By the early 2000s, NATO had a cooperative relationship with Russia – but this came to an end as Putin accumulated power and made clear his expansionist tendencies, first by invading Georgia in 2008 and then by annexing Crimea in 2014.
NATO membership has been under debate in Finland and Sweden since the early 1990s, when the association expanded. Political divides have been similar in the two countries, with left-leaning parties typically favouring neutrality and right-leaning ones more supportive of accession.
Finland and Sweden have had formal cooperation relations with NATO since 1994, when they joined its Partnership for Peace programme. They have contributed forces to its peacekeeping missions, including in Afghanistan and Kosovo, and over the past decade have participated in NATO military exercises. Both also joined the EU in 1995, adopting its Common Foreign and Security Policy. But successive governments judged there was no need to join NATO. Opinion polls showed a majority consistently supported this position.
As recently as January 2022, Finnish Prime Minister Sanna Marin said options regarding NATO membership remained open but it was ‘very unlikely’ Finland would apply during her term. An opinion poll showed barely 28 per cent of respondents wanted Finland to join NATO – up eight points since 2019 – with 42 per cent against and the rest unsure.
But the following month Russia attacked, and opinion in Finland turned instantly and decisively in favour of NATO. On the day of the invasion, Prime Minister Marin stated that ‘Finland is not currently facing an immediate military threat’ but acknowledged that the tone of the debate would change. It surely did: a clear majority of Finnish public opinion has been in favour of joining NATO ever since.
The next day, a top Russian official warned of the ‘military and political consequences’ that would result from any attempt by Finland or Sweden to join NATO. Threats, including of deploying nuclear weapons, continued for months. One of Putin’s claims aimed at presenting his war of aggression as a defensive move – that Russia was being ‘surrounded’ by NATO – became a self-fulfilling prophecy as his attack on Ukraine pushed countries into NATO’s arms.
Sweden shifted less rapidly and decisively than Finland, although Swedish public opinion reacted similarly to Finland’s. But the government decided that Sweden would apply for NATO membership if Finland did. They did so together on 18 May. Sweden has changed government since, following its September election in which the far-right Sweden Democrats made the biggest gains to finish second – but unlike far-right parties in other countries, it supports NATO accession, and the new centre-right government has announced its policy on NATO is unchanged.
NATO members invited Finland and Sweden to the NATO summit in Madrid, Spain, in late June. The accession protocols for both countries were signed on 5 July and were put up for ratification by each of NATO’s 30 members.
Obstacles with a name and face
In what was characterised as the quickest process towards ratification in NATO’s history, between 5 July and 27 September 28 states approved membership for Finland and Sweden. But every state must agree, and two are holding out: Hungary and Turkey.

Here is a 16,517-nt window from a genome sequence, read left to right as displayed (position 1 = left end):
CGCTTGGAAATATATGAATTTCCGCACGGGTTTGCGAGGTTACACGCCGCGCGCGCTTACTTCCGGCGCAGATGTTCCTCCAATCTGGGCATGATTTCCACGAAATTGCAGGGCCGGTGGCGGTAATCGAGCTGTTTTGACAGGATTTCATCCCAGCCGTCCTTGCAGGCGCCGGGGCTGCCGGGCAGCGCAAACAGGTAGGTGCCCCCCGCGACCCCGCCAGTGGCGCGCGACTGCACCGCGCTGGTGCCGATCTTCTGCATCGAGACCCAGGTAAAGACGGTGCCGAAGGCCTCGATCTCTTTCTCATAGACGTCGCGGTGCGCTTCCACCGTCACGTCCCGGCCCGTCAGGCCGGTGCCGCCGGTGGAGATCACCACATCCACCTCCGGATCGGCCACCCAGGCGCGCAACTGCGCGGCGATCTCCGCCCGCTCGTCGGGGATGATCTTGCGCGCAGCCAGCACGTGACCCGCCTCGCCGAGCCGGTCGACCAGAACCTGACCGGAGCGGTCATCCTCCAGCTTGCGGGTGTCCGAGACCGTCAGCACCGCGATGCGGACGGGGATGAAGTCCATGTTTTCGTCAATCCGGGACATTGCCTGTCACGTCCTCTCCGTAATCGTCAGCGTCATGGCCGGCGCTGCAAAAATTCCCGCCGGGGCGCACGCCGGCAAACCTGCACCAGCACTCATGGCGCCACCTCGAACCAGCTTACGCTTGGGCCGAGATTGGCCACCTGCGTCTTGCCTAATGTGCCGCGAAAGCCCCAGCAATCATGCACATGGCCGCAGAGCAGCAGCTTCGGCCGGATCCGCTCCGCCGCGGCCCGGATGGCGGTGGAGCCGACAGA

The thorniest challenge has come from Turkey. President Recep Tayyip Erdoğan has seen in the crisis an opportunity to extract concessions from Finland and Sweden on their treatment of Kurdish dissidents, who Erdoğan classifies as terrorists. Both countries are home to Kurdish activists in exile, and Erdoğan has made his approval conditional on Finland and Sweden agreeing to extradite alleged Kurdish terrorists – including Amineh Kakabaveh, an independent member of the Swedish Parliament of Iranian Kurdish descent – and sell arms to Turkey.
An agreement between the three countries was reached in June, but negotiations on its implementation remain ongoing. Erdoğan may delay until after Turkey’s June 2023 elections.
Approval by Hungary had initially seemed a done deal, as both the ruling Fidesz party and the opposition publicly backed the move. But Hungary’s right-wing authoritarian Prime Minister Viktor Orbán is seeking to delay ratification for political reasons. He’s a close political and business ally of Erdoğan, and may be doing him a favour by not leaving Turkey isolated in its opposition.
Orbán was long a close ally of Putin and has continued to criticise the EU’s Russian policy and Ukraine’s President Volodymyr Zelenskyy. He may be happy to make things difficult for Finland and Sweden, two of the EU states that have most advocated to make EU funding to Hungary conditional on his government respecting human rights and the rule of law.
Shifting opinion elsewhere
While some countries have been driven towards NATO, others have seen public support for continued membership erode.
A Pew Research Center survey held before the war, in 2020, found that a median of 53 per cent of people in 16 member countries saw NATO in a positive light, and only 27 per cent had negative views. But perceptions varied widely across countries, with positive ratings ranging from a mere 21 per cent in Turkey – the only country where most people were against NATO – to 82 per cent in Poland.
The Pew poll also hinted at something that would be seen in 2022: in some countries – including the Czech Republic, France and Spain – there were significant, long-term declines in public support for NATO, even while others – such as Lithuania and Poland – saw a continuing upward trend.